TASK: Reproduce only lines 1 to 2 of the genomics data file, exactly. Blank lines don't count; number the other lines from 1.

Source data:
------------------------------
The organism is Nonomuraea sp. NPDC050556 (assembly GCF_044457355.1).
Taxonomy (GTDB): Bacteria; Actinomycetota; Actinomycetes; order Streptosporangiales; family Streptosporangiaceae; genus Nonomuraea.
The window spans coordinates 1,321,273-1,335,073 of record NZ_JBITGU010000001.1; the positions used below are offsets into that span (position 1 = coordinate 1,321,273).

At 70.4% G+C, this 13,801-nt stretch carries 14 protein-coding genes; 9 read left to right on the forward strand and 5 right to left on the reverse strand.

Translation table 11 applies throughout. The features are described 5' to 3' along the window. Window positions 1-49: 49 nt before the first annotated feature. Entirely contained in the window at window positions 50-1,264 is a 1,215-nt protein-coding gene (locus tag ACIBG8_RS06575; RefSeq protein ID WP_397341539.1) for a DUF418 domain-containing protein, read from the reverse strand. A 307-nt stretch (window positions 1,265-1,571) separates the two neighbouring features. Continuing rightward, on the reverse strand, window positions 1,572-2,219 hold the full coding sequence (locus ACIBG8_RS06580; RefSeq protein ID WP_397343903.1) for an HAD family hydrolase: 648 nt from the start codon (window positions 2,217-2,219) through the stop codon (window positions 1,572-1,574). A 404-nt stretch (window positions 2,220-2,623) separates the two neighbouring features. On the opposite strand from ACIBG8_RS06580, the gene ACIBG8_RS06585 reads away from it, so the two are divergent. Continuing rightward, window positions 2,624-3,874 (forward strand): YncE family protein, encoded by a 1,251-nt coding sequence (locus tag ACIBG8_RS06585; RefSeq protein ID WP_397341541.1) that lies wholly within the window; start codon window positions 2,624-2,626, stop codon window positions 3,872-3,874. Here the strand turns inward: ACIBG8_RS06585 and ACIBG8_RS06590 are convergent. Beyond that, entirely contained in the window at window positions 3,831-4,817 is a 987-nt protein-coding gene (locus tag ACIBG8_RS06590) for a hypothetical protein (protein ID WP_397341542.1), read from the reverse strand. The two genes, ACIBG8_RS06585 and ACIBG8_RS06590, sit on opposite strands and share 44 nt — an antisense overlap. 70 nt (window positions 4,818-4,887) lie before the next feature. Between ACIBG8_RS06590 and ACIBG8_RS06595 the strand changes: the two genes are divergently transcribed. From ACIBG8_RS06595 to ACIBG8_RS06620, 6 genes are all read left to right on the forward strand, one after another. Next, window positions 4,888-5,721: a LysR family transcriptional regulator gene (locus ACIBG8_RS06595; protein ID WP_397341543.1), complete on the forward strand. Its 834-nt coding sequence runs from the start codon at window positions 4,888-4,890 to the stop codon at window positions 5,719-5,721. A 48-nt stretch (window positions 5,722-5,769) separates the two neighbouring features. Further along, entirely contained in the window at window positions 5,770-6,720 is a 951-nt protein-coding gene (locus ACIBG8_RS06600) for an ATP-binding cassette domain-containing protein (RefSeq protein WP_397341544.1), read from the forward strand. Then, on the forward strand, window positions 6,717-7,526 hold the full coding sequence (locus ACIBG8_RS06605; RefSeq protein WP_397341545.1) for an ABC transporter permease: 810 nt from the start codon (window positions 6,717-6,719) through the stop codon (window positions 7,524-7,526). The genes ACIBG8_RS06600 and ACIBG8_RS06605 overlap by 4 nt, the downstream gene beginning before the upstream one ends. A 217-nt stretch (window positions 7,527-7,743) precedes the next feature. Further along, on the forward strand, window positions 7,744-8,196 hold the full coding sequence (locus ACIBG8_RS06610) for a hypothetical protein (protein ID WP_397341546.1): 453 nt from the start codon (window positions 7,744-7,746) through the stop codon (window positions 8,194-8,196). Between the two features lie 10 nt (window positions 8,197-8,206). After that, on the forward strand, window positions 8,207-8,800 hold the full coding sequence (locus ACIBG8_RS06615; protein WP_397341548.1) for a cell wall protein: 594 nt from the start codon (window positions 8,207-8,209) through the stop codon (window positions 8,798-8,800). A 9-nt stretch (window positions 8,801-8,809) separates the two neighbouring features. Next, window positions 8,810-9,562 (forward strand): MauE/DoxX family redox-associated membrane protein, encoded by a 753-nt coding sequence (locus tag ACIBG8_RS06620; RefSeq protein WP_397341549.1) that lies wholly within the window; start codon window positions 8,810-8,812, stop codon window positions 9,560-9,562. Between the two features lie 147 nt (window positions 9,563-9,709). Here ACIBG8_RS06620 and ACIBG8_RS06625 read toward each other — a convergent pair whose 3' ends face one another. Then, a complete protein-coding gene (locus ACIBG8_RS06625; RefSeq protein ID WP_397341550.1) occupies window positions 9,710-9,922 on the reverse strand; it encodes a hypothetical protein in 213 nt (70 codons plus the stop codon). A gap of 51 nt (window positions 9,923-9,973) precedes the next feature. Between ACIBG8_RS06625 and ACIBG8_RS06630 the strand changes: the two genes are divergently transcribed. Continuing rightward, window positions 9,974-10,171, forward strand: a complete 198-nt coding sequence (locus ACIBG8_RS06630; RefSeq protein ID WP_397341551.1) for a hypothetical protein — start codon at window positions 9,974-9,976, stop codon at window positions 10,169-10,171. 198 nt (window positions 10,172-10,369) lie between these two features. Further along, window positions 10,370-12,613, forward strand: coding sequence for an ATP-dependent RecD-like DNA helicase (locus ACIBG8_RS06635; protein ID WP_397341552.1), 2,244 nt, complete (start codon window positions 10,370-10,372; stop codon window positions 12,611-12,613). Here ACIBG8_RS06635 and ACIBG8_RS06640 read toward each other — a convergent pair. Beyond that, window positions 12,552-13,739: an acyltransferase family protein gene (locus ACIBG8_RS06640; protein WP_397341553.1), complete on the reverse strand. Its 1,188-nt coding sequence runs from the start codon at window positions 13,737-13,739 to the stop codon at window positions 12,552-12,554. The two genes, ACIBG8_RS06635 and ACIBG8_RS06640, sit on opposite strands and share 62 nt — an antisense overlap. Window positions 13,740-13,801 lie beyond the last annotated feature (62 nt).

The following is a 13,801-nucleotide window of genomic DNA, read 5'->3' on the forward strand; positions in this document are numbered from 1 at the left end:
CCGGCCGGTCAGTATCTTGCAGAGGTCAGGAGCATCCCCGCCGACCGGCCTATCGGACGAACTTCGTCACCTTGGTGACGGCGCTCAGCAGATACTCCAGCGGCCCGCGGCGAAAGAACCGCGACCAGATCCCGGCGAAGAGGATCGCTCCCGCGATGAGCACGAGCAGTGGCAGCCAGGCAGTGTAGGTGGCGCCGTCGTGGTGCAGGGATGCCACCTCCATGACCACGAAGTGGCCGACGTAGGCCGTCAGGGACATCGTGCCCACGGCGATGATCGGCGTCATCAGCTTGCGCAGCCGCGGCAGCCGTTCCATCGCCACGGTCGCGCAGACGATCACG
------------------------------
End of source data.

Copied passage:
The organism is Nonomuraea sp. NPDC050556 (assembly GCF_044457355.1).
Taxonomy (GTDB): Bacteria; Actinomycetota; Actinomycetes; order Streptosporangiales; family Streptosporangiaceae; genus Nonomuraea.